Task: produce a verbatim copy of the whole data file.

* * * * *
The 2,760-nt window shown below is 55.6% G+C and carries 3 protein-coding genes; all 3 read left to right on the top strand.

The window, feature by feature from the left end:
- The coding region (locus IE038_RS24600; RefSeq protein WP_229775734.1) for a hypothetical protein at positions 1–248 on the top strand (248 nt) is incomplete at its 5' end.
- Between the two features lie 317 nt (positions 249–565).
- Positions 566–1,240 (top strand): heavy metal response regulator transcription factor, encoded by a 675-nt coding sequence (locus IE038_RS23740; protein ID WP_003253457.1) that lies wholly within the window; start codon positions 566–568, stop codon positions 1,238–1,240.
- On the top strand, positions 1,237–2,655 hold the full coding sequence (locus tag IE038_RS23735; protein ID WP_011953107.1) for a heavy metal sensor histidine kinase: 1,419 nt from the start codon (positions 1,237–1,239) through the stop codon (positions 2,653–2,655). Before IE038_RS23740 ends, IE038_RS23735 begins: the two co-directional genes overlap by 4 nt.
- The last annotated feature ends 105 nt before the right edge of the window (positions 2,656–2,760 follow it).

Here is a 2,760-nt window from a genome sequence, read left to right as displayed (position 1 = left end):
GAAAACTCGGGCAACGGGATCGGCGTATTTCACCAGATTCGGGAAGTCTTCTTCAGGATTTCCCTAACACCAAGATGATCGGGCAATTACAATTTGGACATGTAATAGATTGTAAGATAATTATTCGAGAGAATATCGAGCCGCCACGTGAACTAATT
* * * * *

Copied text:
The 2,760-nt window shown below is 55.6% G+C and carries 3 protein-coding genes; all 3 read left to right on the top strand.

The window, feature by feature from the left end:
- The coding region (locus IE038_RS24600; RefSeq protein WP_229775734.1) for a hypothetical protein at positions 1–248 on the top strand (248 nt) is incomplete at its 5' end.
- Between the two features lie 317 nt (positions 249–565).
- Positions 566–1,240 (top strand): heavy metal response regulator transcription factor, encoded by a 675-nt coding sequence (locus IE038_RS23740; protein ID WP_003253457.1) that lies wholly within the window; start codon positions 566–568, stop codon positions 1,238–1,240.
- On the top strand, positions 1,237–2,655 hold the full coding sequence (locus tag IE038_RS23735; protein ID WP_011953107.1) for a heavy metal sensor histidine kinase: 1,419 nt from the start codon (positions 1,237–1,239) through the stop codon (positions 2,653–2,655). Before IE038_RS23740 ends, IE038_RS23735 begins: the two co-directional genes overlap by 4 nt.
- The last annotated feature ends 105 nt before the right edge of the window (positions 2,656–2,760 follow it).

Here is a 2,760-nt window from a genome sequence, read left to right as displayed (position 1 = left end):
GAAAACTCGGGCAACGGGATCGGCGTATTTCACCAGATTCGGGAAGTCTTCTTCAGGATTTCCCTAACACCAAGATGATCGGGCAATTACAATTTGGACATGTAATAGATTGTAAGATAATTATTCGAGAGAATATCGAGCCGCCACGTGAACTAATT